Today, in the first part of a series, contributor Adam Lampert details some of his favorite dishes in the neighborhood.Accolades aside, this neck of the woods serves up some of the best chow that SF has to offer. And unlike that of some neighboring hoods, our grub is often served with a generous portion of local history and culture to boot. The following is a smattering of our favorite local dishes and meals, and is by no means exhaustive or ordered. Dig in!
You can get a burrito almost anywhere. But you can only get the universe's best plantain burrito at Cuco's, a family-owned and operated Mexican/Salvadoran establishment back from the brink of eviction last year thanks to a roundly-supported neighborhood petition.
Regarded the city's best vegetarian burrito by countless observers, this unique Lower Haight staple is destined to please vegans and carnivores alike for generations, assuming they can keep their landlord off their back. Often imitated but never duplicated, it must be experienced to be believed.
If you haven't tasted the full force of San Francisco's neighboring food and beverage power couple, you must be new around here. Still, just because the secret's out doesn't mean it's not worth mentioning.
Get your magical serving of spicy lamb topped with sweet peppers and sauerkraut, and take it next door to Toronado to wash it down with a pint of Pliny the Elder, a bountiful imperial-style double IPA brewed to excellence and served with an attitude. But don't be surprised if either location is running low or out entirely of these destination offerings - they go together as well as, well, Rosamunde and Toronado.
Foodies nationwide have tasted greatness at our local pizza slinger, so you should too. And although it's pedestrian to recommend the original pizza blueprint over anything with fresh chantarelles, there's a reason that the recipe has lasted a hundred years. Try adding a farm-fresh egg and Calabrian Chiles to your margherita to spice up your evening — and flirt with your server for an espresso gratis.
A fortunate hallmark of San Francisco's sushi offerings is high-quality, fresh fish. Which is precisely why Sushi 509's Salmon Sashimi made this list over more elaborate constructions found at competitors' establishments. Perfectly carved polyhedrons of translucent pink give way to your bite's slightest suggestion for the very worthy expense of $17 for 9 pieces of heaven.
If you're looking for an authentic Philly-style cheesesteak, stop. You won't find it in a zip code not starting with a 1. But for a great San Francisco twist on the timeless American collision of sliced meat and melted cheese, start at Metro. Get it with a large order of their tater tots — yes, we said large — because they are somehow the best we've ever had.
Coming from the only neighborhood newcomer on this list, Rickybobby's Chicken Parmesan sandwich is a classic twist on an already classic classic. Is that classic enough for you?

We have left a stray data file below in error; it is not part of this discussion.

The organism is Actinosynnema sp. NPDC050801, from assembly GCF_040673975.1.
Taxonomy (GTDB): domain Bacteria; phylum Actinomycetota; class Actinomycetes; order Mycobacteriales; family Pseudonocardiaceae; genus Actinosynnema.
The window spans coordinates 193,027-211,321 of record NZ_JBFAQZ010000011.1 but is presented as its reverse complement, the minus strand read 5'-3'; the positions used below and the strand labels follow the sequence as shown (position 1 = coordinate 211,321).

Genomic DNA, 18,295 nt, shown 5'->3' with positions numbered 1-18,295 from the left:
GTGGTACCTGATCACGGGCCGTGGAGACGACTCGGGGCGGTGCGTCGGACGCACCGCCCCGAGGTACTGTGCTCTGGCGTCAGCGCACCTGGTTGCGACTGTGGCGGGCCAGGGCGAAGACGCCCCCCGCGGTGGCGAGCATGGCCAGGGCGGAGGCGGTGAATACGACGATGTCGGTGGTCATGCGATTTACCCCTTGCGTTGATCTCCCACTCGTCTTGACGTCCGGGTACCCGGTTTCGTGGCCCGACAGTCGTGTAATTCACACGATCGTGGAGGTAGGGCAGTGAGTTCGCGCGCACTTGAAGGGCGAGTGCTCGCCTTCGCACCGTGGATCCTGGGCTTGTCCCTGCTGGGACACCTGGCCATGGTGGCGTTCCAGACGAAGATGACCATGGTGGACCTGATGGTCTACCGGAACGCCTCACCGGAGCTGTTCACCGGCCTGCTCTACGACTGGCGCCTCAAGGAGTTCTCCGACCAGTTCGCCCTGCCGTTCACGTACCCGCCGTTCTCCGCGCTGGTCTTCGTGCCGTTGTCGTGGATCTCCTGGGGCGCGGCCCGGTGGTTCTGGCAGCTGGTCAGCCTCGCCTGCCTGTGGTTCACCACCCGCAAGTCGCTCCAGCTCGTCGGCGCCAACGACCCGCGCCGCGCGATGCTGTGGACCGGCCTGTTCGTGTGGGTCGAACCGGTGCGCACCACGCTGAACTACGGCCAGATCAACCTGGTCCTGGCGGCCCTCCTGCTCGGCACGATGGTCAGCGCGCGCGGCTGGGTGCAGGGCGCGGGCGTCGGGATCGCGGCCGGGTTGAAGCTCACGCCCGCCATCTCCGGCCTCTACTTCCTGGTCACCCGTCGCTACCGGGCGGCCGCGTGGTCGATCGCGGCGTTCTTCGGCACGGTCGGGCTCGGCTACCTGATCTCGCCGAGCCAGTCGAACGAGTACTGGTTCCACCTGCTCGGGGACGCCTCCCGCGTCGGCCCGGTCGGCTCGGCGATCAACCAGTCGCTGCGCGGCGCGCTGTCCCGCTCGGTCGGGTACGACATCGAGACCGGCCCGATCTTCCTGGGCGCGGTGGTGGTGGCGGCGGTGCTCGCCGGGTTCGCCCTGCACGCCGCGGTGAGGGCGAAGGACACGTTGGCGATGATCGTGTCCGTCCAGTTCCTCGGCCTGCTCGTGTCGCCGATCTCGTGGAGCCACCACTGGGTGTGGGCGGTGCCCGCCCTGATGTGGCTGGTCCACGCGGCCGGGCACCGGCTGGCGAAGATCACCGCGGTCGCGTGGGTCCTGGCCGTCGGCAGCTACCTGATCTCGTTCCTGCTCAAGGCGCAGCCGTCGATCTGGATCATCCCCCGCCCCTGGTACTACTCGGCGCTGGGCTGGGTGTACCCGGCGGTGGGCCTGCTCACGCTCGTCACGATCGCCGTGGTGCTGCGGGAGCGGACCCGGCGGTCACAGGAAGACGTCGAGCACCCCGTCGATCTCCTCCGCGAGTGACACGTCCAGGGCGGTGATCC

Frequently overshadowed by its equally fantastic big brother, the Bacon Burger, this dish gets our nod because of its singular flavor and flawless execution. Chicken breast breaded and fried with a delicate touch normally reserved for Okinawa tempura houses, topped with mellow Mozzarella and tomato sauce and served on a hot bun, this sandwich gives new meaning to the phrase "more than the sum of its parts".
Masterful burrito technicians engineer the impossible with every order at the wonder that is El Castillito. For a profoundly savory hangover cure try the Chorizo Breakfast Burrito constructed of scrambled eggs, traditional burrito fixings and an absurd amount of chorizo muy authentico. It's so good that your mouth will demand you keep eating it even as your stomach begs you to stop.
What's that? You've never walked into that dingy, yellow-awninged Vietnamese joint tucked covertly into the shady alley across from Safeway? Well friend, let us help you out.
Jasmine Garden's menu is far more ambitious than either the dirty sidewalks of 14th Street or its modest yet pleasant interior let on. The Roast Quail and Beef Carpaccio come to mind, but the true standout is their Beef Pho, the best of its kind not found in the Sunset or Richmond.
You're right. Guinness is not a meal. Unless you have five of them.
Erected from the ground up like a barn made of alcoholic chocolate, a well-poured Guinness is a thing of beauty. And while all the bartenders at Nickies (and probably Danny Coyle's and Mad Dog as well) are capable of getting you your fix, our barmaid of choice is Gill, a Dublin native and Nickies mainstay for five years and counting. Along with your Guinness you may receive a well-deserved ribbing in an Irish accent so charming you can barely understand what she's saying. But if you’re charming back, you may just get one on the house.
What's that you say? Your favorite Lavender-Infused Honey Wheatgrass Bison Burger didn't make this list? Well then, take it to the comments, and maybe we'll see you in part two.